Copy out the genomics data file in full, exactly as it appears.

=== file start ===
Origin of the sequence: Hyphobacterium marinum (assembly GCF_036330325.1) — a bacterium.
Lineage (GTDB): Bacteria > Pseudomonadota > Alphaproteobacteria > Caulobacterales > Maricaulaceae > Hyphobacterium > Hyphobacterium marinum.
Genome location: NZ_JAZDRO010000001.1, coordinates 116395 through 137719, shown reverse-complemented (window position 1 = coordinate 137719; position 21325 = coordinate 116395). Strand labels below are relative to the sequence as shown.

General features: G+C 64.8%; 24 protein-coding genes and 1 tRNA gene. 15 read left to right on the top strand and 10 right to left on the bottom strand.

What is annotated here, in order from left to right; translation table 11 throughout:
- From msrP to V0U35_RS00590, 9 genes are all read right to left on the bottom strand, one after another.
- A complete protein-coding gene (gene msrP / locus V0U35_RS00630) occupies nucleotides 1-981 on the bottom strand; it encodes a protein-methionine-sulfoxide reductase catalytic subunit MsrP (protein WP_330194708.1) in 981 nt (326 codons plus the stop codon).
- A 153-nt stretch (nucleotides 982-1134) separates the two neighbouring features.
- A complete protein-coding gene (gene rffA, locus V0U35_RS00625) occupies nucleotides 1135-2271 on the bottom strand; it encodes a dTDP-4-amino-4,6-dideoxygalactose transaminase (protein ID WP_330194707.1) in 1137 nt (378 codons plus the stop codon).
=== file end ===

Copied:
Origin of the sequence: Hyphobacterium marinum (assembly GCF_036330325.1) — a bacterium.
Lineage (GTDB): Bacteria > Pseudomonadota > Alphaproteobacteria > Caulobacterales > Maricaulaceae > Hyphobacterium > Hyphobacterium marinum.
Genome location: NZ_JAZDRO010000001.1, coordinates 116395 through 137719, shown reverse-complemented (window position 1 = coordinate 137719; position 21325 = coordinate 116395). Strand labels below are relative to the sequence as shown.

General features: G+C 64.8%; 24 protein-coding genes and 1 tRNA gene. 15 read left to right on the top strand and 10 right to left on the bottom strand.

What is annotated here, in order from left to right; translation table 11 throughout:
- From msrP to V0U35_RS00590, 9 genes are all read right to left on the bottom strand, one after another.
- A complete protein-coding gene (gene msrP / locus V0U35_RS00630) occupies nucleotides 1-981 on the bottom strand; it encodes a protein-methionine-sulfoxide reductase catalytic subunit MsrP (protein WP_330194708.1) in 981 nt (326 codons plus the stop codon).
- A 153-nt stretch (nucleotides 982-1134) separates the two neighbouring features.
- A complete protein-coding gene (gene rffA, locus V0U35_RS00625) occupies nucleotides 1135-2271 on the bottom strand; it encodes a dTDP-4-amino-4,6-dideoxygalactose transaminase (protein ID WP_330194707.1) in 1137 nt (378 codons plus the stop codon).